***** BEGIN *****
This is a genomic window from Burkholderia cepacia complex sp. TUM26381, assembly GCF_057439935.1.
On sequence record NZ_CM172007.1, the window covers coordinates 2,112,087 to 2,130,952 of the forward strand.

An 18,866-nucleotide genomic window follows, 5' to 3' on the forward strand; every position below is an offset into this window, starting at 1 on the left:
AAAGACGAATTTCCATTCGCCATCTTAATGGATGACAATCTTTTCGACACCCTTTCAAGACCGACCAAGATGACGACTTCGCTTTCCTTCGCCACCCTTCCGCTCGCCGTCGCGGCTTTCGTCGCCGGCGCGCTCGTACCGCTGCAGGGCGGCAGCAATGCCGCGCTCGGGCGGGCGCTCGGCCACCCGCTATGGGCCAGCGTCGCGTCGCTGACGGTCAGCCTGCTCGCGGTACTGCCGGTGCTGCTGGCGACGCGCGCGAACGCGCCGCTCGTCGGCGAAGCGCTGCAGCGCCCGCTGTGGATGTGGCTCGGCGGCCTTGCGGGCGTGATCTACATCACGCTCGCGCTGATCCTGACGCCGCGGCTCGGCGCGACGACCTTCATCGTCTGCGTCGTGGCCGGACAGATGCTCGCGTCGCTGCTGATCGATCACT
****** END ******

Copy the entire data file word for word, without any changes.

This is a genomic window from Burkholderia cepacia complex sp. TUM26381, assembly GCF_057439935.1.
On sequence record NZ_CM172007.1, the window covers coordinates 2,112,087 to 2,130,952 of the forward strand.

An 18,866-nucleotide genomic window follows, 5' to 3' on the forward strand; every position below is an offset into this window, starting at 1 on the left:
AAAGACGAATTTCCATTCGCCATCTTAATGGATGACAATCTTTTCGACACCCTTTCAAGACCGACCAAGATGACGACTTCGCTTTCCTTCGCCACCCTTCCGCTCGCCGTCGCGGCTTTCGTCGCCGGCGCGCTCGTACCGCTGCAGGGCGGCAGCAATGCCGCGCTCGGGCGGGCGCTCGGCCACCCGCTATGGGCCAGCGTCGCGTCGCTGACGGTCAGCCTGCTCGCGGTACTGCCGGTGCTGCTGGCGACGCGCGCGAACGCGCCGCTCGTCGGCGAAGCGCTGCAGCGCCCGCTGTGGATGTGGCTCGGCGGCCTTGCGGGCGTGATCTACATCACGCTCGCGCTGATCCTGACGCCGCGGCTCGGCGCGACGACCTTCATCGTCTGCGTCGTGGCCGGACAGATGCTCGCGTCGCTGCTGATCGATCACT